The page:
Merton – On Silence and Solitude

Silence is a key theme in Thomas Merton’s life and writings.  During the first Eucharistic celebration in which Merton participated, he was very moved by the silence that was integral to the experience.  In 1935, Merton attended a Quaker meeting and was impressed by its silent nature.   Regarding his first visit to the Abbey of Gethsemani in 1941, Merton reflected that the silence there enfolded him and spoke more eloquently to him than any words possibly could.[1]  During his twenty-seven years as a monk at Gethsemani, Merton frequently took solitary walks on the extensive property there and quietly contemplated the beauty of the nature that surrounded him.  Encounters with birds, deer, frogs, and landscape such as ponds, knobs, and thick forests sent Merton’s spirit soaring because, for him, nature was a window on God’s incredible creativity.

In 1968, while in the Himalayas, Merton spoke of his several retreat days there in the following way:  “I appreciate the quiet more than I can say. This quiet, a time to read, study, meditate, and not talk to anyone is something essential in my life.”[2] Furthermore, at Polonnaruwa (in Thailand) close to the time of his death, Merton was completely overtaken by the profound experience of gazing into the silent, knowing faces of the Buddha sculptures there.

For Merton, silence is a basic human need.  Silence cleanses the spirit; it heals and rejuvenates one’s being. According to Merton, without some level of chosen silence, language becomes a clanging cymbal; it is mere sound and fury!  Regarding the necessity of silence, Merton asserts: “If our life is poured out in useless words, we will never hear anything, will never become anything, and, in the end, because we have said everything before we had anything to say, we shall be left speechless.”[3]

In his writings, Merton discusses exterior silence as the absence of sound which can lead to interior silence that entails the stilling of thoughts, desires, and judgments.  Entrance into the quiet of interior silence prepares one to commune with God in solitude. In solitude one is alone in conscious awakeness to God.  One is in tune with the Logos who emerges from the solitude of the Father and the Spirit, who is the solitude of love between the Father and the Son.  In solitude one, becomes absorbed and immersed in the immense and fruitful silence of God.  According to Merton, solitude is a “country whose center is everywhere and whose circumference is nowhere.  You do not find it by traveling but by standing still.”[4]

Hermits testify to the truth that solitude has meaning and value.  In the following ways, Thomas Merton refers to his experience of solitude in his hermitage on the property of the Abbey of Gethsemani:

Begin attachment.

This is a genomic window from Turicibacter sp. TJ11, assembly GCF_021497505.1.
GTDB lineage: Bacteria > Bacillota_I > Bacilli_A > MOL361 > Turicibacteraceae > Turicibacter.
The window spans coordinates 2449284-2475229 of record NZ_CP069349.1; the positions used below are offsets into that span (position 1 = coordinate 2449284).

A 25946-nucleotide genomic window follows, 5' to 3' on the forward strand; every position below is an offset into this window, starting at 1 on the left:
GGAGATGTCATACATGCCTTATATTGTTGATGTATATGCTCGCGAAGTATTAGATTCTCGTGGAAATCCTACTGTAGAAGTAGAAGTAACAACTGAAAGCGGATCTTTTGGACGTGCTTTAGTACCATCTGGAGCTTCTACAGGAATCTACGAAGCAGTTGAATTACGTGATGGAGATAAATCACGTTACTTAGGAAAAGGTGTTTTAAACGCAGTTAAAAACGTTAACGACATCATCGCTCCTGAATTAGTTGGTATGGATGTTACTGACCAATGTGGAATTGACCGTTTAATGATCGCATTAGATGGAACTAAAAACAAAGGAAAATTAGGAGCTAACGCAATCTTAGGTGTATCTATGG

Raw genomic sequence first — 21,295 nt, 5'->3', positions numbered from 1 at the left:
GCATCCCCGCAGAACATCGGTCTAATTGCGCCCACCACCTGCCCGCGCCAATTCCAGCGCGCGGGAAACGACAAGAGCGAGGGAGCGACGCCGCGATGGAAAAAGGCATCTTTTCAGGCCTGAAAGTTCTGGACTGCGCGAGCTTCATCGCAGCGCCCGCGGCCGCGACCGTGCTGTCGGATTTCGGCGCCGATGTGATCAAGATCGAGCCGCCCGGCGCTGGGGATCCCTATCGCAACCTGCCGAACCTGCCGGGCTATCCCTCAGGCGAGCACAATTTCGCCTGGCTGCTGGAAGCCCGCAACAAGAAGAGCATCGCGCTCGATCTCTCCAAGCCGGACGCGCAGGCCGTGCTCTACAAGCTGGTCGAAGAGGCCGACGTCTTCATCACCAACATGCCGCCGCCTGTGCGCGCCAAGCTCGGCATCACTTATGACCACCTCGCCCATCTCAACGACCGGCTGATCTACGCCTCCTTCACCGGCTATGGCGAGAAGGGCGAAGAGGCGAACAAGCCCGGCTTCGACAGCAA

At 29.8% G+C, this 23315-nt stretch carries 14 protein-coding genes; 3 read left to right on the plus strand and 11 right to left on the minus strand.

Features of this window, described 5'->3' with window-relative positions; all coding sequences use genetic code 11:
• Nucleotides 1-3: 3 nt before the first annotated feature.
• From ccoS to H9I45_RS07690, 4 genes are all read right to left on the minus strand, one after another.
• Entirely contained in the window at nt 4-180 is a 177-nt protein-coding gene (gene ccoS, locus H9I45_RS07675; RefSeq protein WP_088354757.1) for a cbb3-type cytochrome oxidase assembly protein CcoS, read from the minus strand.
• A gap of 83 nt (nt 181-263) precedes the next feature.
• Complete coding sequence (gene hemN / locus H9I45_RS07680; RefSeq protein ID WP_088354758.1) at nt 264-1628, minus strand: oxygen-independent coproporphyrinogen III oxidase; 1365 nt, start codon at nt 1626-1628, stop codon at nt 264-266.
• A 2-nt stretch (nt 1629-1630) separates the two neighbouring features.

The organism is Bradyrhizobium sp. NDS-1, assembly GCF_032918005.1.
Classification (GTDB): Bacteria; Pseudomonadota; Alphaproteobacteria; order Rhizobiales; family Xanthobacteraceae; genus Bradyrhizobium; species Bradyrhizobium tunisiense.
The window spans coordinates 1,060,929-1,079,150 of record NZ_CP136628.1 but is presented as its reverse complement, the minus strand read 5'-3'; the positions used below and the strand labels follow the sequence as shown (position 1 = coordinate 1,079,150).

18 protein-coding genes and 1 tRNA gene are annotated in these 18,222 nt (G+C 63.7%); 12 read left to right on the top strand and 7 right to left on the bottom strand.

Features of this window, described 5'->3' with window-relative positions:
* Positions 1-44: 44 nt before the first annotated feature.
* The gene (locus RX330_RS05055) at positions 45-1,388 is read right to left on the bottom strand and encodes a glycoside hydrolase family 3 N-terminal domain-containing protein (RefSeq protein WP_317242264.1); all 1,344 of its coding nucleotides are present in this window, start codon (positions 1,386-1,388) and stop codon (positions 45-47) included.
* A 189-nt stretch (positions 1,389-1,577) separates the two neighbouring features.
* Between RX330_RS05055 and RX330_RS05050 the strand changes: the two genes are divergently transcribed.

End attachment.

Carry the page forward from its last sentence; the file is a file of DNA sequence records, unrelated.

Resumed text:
Steady rain all day.  It is still pouring down on the roof, emphasizing the silence in the hermitage and reinforcing the solitude.  I like it.[5]

 

I really need the quiet, the silence, the peace of the hermitage. [6]

 

I am just beginning to really get grounded in solitude, so that if my life were to be on the way of ending now, this would be my one regret.  Loss of the years of solitude that might be possible.  Nothing else.[7]

Merton understood the silence and solitude of the hermitage as privilege and responsibility.  From his hermitage, Merton reflected on the nexus of solitude and loving his fellow monks:  “I can see that there is a fruitful and happy obligation on my part of love them here in the hermitage and pray for them, and to share their burdens in solitude … to believe that I can be for them a source of healing and strength by prayer.[8]

According to Thomas Merton, all who are serious about their spiritual lives need the experience of some degree of silence and solitude, which are not luxuries but, rather, necessities  in life.  In one of Merton’s prayers, he states: “In solitude I have at last discovered that You have desired the love of my heart, O my God, the love of my heart as it is.[9] In solitude, one disappears into the loving, fruitful silence of God and is transformed by the experience!

Sr. Marilyn Sunderman, RSM, Ph.D., is professor of theology and chair of the on-campus undergraduate theology program at Saint Joseph’s College.

[1] See Thomas Merton, The Seven Storey Mountain (New York: Harcourt Brace, 1968) 321.

[2] Thomas Merton, The Asian Journal, Eds. Naomi Burton Stone, Patrick Hart and James Laughlin (New York: New Directions, 1973) 158.

[3] Thomas Merton, Thoughts in Solitude (New York: Farrar Straus & Cudahy, 1958) 91.

[4] Thomas Merton, Seeds of Contemplation (New York: New Directions, 1949) 58.

[5] Thomas Merton, Love and Living, Eds. Naomi Burton Stone, and Patrick Hart (New York: Farrar Strauss & Giroux, 1979) 4.

[6] Merton, Love and Living, 294

[7] Thomas Merton, Learning to Love: The Journals of Thomas Merton vol. 6, 1965 – 1967, Ed. Christine M. Bochen (San Francisco: HarperSanFrancisco, 1997) 33.

[8]Merton, Learning to Love, 365.

[9] Merton, Thoughts in Solitude, 121.

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